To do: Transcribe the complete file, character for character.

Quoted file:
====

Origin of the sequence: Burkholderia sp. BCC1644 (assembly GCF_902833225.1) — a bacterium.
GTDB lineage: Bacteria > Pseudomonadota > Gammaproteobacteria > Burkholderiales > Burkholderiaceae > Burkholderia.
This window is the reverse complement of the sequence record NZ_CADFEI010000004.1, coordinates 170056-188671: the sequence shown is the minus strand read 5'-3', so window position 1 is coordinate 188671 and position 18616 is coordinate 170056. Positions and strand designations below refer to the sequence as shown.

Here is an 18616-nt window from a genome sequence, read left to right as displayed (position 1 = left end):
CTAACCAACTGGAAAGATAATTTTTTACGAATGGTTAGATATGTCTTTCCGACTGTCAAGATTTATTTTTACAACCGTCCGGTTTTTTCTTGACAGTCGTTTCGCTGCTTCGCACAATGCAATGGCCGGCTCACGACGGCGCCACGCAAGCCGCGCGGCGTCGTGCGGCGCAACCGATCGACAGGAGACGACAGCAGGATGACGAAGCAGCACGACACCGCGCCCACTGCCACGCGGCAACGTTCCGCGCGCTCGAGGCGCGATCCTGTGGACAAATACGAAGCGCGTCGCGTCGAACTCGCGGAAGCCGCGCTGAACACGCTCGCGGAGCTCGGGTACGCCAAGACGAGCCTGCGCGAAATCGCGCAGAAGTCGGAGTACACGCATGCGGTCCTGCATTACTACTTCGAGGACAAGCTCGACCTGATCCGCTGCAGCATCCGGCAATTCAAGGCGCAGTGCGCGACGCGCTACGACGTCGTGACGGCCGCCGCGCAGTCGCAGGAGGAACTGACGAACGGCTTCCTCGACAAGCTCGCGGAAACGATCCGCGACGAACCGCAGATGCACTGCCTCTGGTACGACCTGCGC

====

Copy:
Origin of the sequence: Burkholderia sp. BCC1644 (assembly GCF_902833225.1) — a bacterium.
GTDB lineage: Bacteria > Pseudomonadota > Gammaproteobacteria > Burkholderiales > Burkholderiaceae > Burkholderia.
This window is the reverse complement of the sequence record NZ_CADFEI010000004.1, coordinates 170056-188671: the sequence shown is the minus strand read 5'-3', so window position 1 is coordinate 188671 and position 18616 is coordinate 170056. Positions and strand designations below refer to the sequence as shown.

Here is an 18616-nt window from a genome sequence, read left to right as displayed (position 1 = left end):
CTAACCAACTGGAAAGATAATTTTTTACGAATGGTTAGATATGTCTTTCCGACTGTCAAGATTTATTTTTACAACCGTCCGGTTTTTTCTTGACAGTCGTTTCGCTGCTTCGCACAATGCAATGGCCGGCTCACGACGGCGCCACGCAAGCCGCGCGGCGTCGTGCGGCGCAACCGATCGACAGGAGACGACAGCAGGATGACGAAGCAGCACGACACCGCGCCCACTGCCACGCGGCAACGTTCCGCGCGCTCGAGGCGCGATCCTGTGGACAAATACGAAGCGCGTCGCGTCGAACTCGCGGAAGCCGCGCTGAACACGCTCGCGGAGCTCGGGTACGCCAAGACGAGCCTGCGCGAAATCGCGCAGAAGTCGGAGTACACGCATGCGGTCCTGCATTACTACTTCGAGGACAAGCTCGACCTGATCCGCTGCAGCATCCGGCAATTCAAGGCGCAGTGCGCGACGCGCTACGACGTCGTGACGGCCGCCGCGCAGTCGCAGGAGGAACTGACGAACGGCTTCCTCGACAAGCTCGCGGAAACGATCCGCGACGAACCGCAGATGCACTGCCTCTGGTACGACCTGCGC